Rather than chaotic and ever-evolving objectives, create and communicate realistic goals, then stick to them.
#3 Avoid Using Money as a Motivator
Money makes the world go ‘round, and it’s logical to think of money as the most appropriate and valuable thing you could offer your team to motivate them.
But this could be a mistake.
Edward Deci, Professor of Psychology and author of, Intrinsic Motivation, released a study with his colleagues that turns that notion upside down.
They found that when they only offered employees financial rewards, motivation dropped. In fact, for every increase in the amount offered, there was a corresponding 25% decrease in motivation.
The more unattainable the reward seemed, the more challenging it was for employees to stay motivated. So keep the goals realistic and attainable.
Another study found that the most powerful motivating factors for employees are related to intrinsic values, like feeling a sense of belonging, recognition for achievement, the opportunity for growth, increased responsibility, and appreciation for their contributions.
The Case for Sales Performance Coaching
More companies are taking notice as research continues to reveal the undeniable benefits of adopting a coaching approach to sales management.
And with good reason.
Consider the results published in the 2018 edition of The International Journal of Sales Transformation – When combined with analytics to focus the coaching, SAP quantifies the ‘Coaching Uplift’ as:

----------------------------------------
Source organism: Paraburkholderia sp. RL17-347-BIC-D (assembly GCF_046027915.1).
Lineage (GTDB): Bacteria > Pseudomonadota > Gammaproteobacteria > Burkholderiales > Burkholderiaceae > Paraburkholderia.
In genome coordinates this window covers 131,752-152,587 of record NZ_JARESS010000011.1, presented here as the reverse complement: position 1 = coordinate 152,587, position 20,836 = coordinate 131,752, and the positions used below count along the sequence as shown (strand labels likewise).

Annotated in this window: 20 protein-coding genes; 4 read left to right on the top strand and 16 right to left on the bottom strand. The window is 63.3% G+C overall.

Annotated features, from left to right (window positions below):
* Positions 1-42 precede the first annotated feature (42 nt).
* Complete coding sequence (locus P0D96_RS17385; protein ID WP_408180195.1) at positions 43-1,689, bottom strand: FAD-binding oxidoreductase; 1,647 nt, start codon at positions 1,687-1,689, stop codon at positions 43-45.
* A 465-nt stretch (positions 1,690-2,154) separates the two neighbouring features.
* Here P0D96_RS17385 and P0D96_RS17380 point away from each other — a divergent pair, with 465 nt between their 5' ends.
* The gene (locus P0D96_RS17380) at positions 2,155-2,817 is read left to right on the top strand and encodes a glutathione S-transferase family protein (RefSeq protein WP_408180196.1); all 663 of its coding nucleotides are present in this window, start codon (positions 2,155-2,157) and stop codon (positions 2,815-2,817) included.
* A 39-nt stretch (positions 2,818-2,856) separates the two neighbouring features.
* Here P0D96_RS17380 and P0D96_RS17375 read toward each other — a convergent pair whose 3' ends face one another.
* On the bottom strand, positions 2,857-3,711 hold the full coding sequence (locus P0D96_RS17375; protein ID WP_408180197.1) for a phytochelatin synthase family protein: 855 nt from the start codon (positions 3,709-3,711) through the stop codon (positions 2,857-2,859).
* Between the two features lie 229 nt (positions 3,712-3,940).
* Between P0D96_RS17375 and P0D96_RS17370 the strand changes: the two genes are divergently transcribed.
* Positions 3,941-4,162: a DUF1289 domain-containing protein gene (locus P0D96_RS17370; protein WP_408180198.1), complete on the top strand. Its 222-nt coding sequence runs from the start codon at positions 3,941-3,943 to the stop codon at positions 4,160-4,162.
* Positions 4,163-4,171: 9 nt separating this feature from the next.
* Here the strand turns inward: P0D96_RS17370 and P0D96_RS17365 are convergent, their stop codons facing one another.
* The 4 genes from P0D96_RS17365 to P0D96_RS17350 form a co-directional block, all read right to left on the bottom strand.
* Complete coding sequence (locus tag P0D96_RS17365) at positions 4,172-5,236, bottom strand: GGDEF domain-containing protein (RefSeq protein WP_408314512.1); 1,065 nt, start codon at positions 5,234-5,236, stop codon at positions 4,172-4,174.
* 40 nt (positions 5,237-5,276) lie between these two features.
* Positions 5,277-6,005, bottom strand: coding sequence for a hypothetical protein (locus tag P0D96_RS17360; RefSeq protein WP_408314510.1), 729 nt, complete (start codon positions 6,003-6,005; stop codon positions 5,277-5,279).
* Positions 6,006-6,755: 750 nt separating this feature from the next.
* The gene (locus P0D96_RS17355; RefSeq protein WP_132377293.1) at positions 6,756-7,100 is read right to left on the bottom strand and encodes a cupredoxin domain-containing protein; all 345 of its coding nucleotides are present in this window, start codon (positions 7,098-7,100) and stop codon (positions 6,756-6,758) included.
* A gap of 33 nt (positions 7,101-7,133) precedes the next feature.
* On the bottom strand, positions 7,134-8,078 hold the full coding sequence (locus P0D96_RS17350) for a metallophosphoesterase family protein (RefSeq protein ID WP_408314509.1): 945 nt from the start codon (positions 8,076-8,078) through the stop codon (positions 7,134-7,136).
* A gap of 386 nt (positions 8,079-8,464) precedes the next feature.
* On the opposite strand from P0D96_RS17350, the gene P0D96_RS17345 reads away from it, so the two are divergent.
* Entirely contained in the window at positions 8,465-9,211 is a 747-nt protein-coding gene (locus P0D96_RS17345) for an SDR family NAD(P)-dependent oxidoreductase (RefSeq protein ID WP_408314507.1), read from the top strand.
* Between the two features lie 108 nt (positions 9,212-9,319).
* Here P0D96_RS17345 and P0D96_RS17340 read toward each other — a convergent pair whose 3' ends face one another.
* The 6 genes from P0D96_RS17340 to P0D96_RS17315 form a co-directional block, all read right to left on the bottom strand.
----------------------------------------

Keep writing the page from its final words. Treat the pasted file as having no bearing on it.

- 40% increase in opportunities created
- 31% increase in accounts won
It’s clear that a coaching approach to sales management works.
Cultivating a Coaching Culture… an environment that feels safe and encourages expression, ideas, and participation without fear of consequences is what great sales managers do.
And that brings me back to those wise words about Camelot…
You probably remember that Camelot was the location of King Arthur’s Court.
Well, with the presence of King Arthur and the Knights of The Roundtable, the people of Camelot felt safe. They trusted that they were protected and they did not fear outside aggression.
Because of this, Camelot symbolizes the epitome of idyllic happiness. A place where there is no judgment, diversity of thought is valued, and collaboration and creativity thrive.
To ‘keep your people in Camelot’ means to keep them in a world where there are no problems, only opportunities for personal growth and team success.
And that’s the atmosphere that keeps teams engaged and motivated.
Here’s the key takeaway…
Establish a relationship of trust and authenticity – and understand the motivating factors of each member of your team.
That’s when you’ll begin to experience the year-on-year value of adopting a coaching culture.
If you’re a sales manager caught between corporate expectations and creating a culture of coaching – we can help.
At Leap Dialogues, we’ll help you navigate corporate politics and get on the right track to realize success. We’ll work with you to identify and address anything that’s holding you or your team back. The future is yours to seize.
Ready to embrace your full potential as a sales manager?